Business Briefs: Oct. 13, 2023





Published: 10-12-2023 12:44 PM

BHN announces new vice president of human resources

SPRINGFIELD — Toni Hendrix has joined Behavioral Health Network (BHN) as vice president of human resources, effective Sept. 11.

Hendrix joins BHN from The Loomis Communities, where she had served as director of human resources and compliance officer since 2014. In her new role at BHN, Hendrix will be responsible for the strategy, leadership and operations of the Human Resources Department and recruitment to support the growing organization.

“We are excited to welcome Toni on board, as she brings a wealth of knowledge and expertise in human resources to our team,” BHN President and CEO Steve Winn said in a statement. “Toni’s insights and thoughtful approach will be an incredible asset to BHN and to our diverse workforce as the organization continues to grow and evolve.”

Hendrix brings more than 30 years of human resources experience to BHN that includes diversity, equity and inclusion initiatives; strategic HR growth; implementation of successful performance management strategies; and the creation of workplace wellness and employee engagement programs. The Springfield resident studied at the University of Maryland and Cambridge College, and she was the recipient of a 2020 Women of Impact award from BusinessWest.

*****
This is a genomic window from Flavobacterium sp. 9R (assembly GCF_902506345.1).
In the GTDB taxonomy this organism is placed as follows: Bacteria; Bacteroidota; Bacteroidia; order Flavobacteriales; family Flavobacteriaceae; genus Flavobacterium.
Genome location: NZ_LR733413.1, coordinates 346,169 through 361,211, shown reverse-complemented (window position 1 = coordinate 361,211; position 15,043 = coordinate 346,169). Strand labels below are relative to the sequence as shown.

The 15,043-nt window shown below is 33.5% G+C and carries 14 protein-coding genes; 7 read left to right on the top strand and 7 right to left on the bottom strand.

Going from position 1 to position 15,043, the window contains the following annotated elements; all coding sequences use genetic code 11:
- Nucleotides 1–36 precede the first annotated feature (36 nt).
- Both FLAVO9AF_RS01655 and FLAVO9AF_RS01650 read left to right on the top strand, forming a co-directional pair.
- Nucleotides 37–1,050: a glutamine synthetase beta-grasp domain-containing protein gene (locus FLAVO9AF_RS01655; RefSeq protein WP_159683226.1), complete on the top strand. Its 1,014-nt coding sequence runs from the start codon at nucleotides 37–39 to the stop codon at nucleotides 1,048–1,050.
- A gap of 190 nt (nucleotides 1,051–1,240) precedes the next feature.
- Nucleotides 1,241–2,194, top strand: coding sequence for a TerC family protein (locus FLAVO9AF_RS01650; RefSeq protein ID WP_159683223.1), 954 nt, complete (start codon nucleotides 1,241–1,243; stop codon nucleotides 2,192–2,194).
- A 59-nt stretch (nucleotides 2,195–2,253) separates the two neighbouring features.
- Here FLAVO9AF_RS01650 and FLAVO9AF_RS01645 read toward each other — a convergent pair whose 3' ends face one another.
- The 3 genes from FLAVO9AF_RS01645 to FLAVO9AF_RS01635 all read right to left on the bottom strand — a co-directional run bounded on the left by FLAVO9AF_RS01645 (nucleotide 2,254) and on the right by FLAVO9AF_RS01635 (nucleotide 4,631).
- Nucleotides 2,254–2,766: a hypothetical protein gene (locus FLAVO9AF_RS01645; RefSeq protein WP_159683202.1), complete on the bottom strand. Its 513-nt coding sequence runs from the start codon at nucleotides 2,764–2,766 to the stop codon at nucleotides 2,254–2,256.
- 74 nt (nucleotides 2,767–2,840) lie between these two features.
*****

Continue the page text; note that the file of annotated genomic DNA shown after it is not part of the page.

“I am excited to be joining the leadership team at BHN and to bring with me the philosophy that has guided my career in human resources — the belief that staff should always be treated with dignity and respect,” Hendrix said in a statement. “I am dedicated to empowering team members to use their voices thoughtfully and respectfully to achieve their goals and find success in their roles.”

LAVA Center hires humanities coordinator

GREENFIELD — Matthew Barlow has joined The LAVA Center as its new humanities coordinator.

This part-time position, funded by Mass Humanities, will enable the Main Street arts center to offer ongoing humanities programming rooted in the approach to story gathering and historical research that was introduced as part of the ECHO Greenfield (Exploring and Creating Histories Ourselves) project.

Barlow, who has lived in Greenfield for six years, has work experiences that include story gathering in Québec, Ontario, Saskatchewan, British Columbia, Massachusetts, Alabama and Tennessee. He has worked as an historical researcher and analyst, a college and university professor, an historical consultant, author, and education and curriculum consultant.

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“We were impressed not only with Matthew’s unimpeachable foundation in the academic aspects of the humanities, but also his expertise in oral history and story gathering, his expansive and inclusive view of how to develop LAVA humanities projects and programs, and his deep commitment to the Greenfield community,” Doug Selwyn, president of The LAVA Center’s board of directors and chair of the hiring committee, said in a statement.

“I am excited to join LAVA to further develop its already impressive humanities programming and work to develop that programming in deeper and wider directions,” Barlow said in a statement.

Webinar to teach basics of starting a business